Car parts comprising Freddie include oil filter caps and radio antennas for ears; Mustang parking lights for eyes, and a Thunderbird backup light for a mouth. His upper arms are Ford muffler resonators and the lower portions are formed by Mustang shock absorbers and disc brake assemblies. Wheel caps serve for Shoulders and elbows.
Embedded in Freddie's chest are such items as a Mustang speedometer with an odometer that registers miles as he talks; a Ford stereo AM/FM radio; Mustang convenience panel lights, and a seat belt. Mustang gas caps are used for knees, and a pair of engine oil pans give Freddie the biggest feet in town.
Ford Rolls Out the OG Droid for Robotics Week
By Damon Lavrinc 12, 2012
Photos: Ford Motor Company
Imagine it’s 1967 and you’ve walked onto the floor of the Texas State Fair. Among the throngs of show-goers admiring the all-new Mercury Cougar, Chrysler New Yorker and AMC Ambassador stands Freddie Ford, towering over you like an jacked up version of B9 from Lost In Space. Except… are those oil pans for feet?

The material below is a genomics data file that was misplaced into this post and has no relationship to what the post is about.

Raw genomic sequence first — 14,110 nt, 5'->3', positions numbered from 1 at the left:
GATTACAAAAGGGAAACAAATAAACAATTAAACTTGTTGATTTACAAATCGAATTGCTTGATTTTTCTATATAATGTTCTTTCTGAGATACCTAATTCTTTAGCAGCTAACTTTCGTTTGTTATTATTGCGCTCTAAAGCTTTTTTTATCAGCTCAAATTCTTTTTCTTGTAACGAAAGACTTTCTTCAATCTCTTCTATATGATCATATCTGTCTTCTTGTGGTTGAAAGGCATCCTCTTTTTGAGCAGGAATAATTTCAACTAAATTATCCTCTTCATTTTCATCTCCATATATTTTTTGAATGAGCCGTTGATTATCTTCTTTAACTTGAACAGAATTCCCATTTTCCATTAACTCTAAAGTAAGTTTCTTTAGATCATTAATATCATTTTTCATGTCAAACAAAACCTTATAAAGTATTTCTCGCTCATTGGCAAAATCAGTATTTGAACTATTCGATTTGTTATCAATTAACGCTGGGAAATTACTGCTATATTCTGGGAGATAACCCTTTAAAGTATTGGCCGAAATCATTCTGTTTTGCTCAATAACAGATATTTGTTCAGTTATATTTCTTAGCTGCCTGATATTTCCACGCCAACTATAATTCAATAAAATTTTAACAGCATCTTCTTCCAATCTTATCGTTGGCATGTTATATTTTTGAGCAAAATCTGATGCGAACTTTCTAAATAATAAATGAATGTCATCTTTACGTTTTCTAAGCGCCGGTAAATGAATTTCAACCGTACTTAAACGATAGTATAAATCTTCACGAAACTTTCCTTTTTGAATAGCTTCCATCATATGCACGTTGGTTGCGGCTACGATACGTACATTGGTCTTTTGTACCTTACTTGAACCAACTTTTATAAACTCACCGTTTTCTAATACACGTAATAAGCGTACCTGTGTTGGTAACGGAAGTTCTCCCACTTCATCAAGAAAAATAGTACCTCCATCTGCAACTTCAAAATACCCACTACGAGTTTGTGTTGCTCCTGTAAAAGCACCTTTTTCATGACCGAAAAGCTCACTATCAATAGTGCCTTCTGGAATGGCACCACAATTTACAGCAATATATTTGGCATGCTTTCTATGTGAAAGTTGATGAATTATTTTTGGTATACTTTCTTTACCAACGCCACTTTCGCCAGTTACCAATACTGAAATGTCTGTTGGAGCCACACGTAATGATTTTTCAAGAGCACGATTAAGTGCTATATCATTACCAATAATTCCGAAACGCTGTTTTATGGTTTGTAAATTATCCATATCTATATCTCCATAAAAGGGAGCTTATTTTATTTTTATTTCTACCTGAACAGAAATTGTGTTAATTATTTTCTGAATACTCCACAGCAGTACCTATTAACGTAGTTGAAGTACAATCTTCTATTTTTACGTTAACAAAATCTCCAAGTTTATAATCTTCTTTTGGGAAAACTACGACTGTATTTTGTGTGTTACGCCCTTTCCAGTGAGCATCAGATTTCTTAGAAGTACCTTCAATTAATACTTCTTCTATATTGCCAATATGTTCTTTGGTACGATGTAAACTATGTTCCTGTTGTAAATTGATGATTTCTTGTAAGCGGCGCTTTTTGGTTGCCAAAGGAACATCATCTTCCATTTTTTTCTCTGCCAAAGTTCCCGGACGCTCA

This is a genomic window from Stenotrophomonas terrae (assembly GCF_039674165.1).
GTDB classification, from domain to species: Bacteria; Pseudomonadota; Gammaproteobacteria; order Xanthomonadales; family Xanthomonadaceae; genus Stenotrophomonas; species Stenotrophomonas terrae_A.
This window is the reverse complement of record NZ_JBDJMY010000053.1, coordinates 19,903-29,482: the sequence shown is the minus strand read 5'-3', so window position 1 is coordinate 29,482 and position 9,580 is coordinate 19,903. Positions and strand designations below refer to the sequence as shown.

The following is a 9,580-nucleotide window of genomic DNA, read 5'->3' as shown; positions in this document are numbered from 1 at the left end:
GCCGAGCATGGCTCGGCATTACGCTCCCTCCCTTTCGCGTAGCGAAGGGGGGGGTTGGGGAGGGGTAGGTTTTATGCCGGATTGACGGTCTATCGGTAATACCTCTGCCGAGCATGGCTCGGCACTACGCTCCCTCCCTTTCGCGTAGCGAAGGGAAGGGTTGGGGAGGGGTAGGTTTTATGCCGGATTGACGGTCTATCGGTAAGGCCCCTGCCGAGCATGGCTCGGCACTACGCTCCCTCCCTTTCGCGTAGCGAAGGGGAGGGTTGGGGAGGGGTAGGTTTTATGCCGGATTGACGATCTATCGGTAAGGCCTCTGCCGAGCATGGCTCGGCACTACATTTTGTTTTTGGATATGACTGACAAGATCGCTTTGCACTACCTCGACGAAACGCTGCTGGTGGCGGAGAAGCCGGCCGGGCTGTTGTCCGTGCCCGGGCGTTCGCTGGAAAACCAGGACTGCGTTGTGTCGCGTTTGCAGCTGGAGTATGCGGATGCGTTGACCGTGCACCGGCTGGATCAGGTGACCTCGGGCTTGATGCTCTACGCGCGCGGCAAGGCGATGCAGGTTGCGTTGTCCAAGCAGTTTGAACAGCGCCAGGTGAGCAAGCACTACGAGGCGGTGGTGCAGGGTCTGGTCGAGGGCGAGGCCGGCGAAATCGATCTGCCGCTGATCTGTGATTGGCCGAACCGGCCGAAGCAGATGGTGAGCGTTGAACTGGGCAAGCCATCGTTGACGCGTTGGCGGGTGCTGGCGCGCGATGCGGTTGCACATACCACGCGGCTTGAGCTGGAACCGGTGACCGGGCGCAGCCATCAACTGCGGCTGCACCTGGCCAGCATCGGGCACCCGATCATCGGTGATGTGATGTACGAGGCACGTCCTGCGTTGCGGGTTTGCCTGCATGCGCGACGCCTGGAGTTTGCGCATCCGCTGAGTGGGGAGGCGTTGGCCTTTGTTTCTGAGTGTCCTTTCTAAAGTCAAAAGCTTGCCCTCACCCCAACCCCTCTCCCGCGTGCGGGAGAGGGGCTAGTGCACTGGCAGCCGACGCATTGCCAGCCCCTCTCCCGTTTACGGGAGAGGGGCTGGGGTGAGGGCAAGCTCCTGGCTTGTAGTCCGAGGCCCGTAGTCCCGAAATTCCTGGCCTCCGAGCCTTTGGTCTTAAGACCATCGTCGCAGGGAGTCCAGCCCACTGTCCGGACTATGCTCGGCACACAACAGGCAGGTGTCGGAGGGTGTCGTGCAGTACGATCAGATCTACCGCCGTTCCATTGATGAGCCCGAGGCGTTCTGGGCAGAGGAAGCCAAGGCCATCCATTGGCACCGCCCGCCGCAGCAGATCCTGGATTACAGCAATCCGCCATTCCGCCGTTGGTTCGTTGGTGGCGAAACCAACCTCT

They are, and if you were to throw a pair of oversized kicks on Freddie, he’d need classic Cons sized 22D.
Coming in at 9-feet tall and tipping the scales at 800 pounds, Freddie was state-of-the-art for the time, made up of the bits and pieces found lying on the floor of Ford’s production lines. And he’s gen-2, the second version of Ford’s talking, animated robot, complete with brake pads for hands and a dozen toggle switches that allow Texas Fair attendees to ask Freddie a series of questions.
What kind of questions?
“What does it mean to ‘Walk softly and carry a big stick?’” Freddie responds, “The quotation is really, ‘Drive softly and carry a big six.” Budum-bum.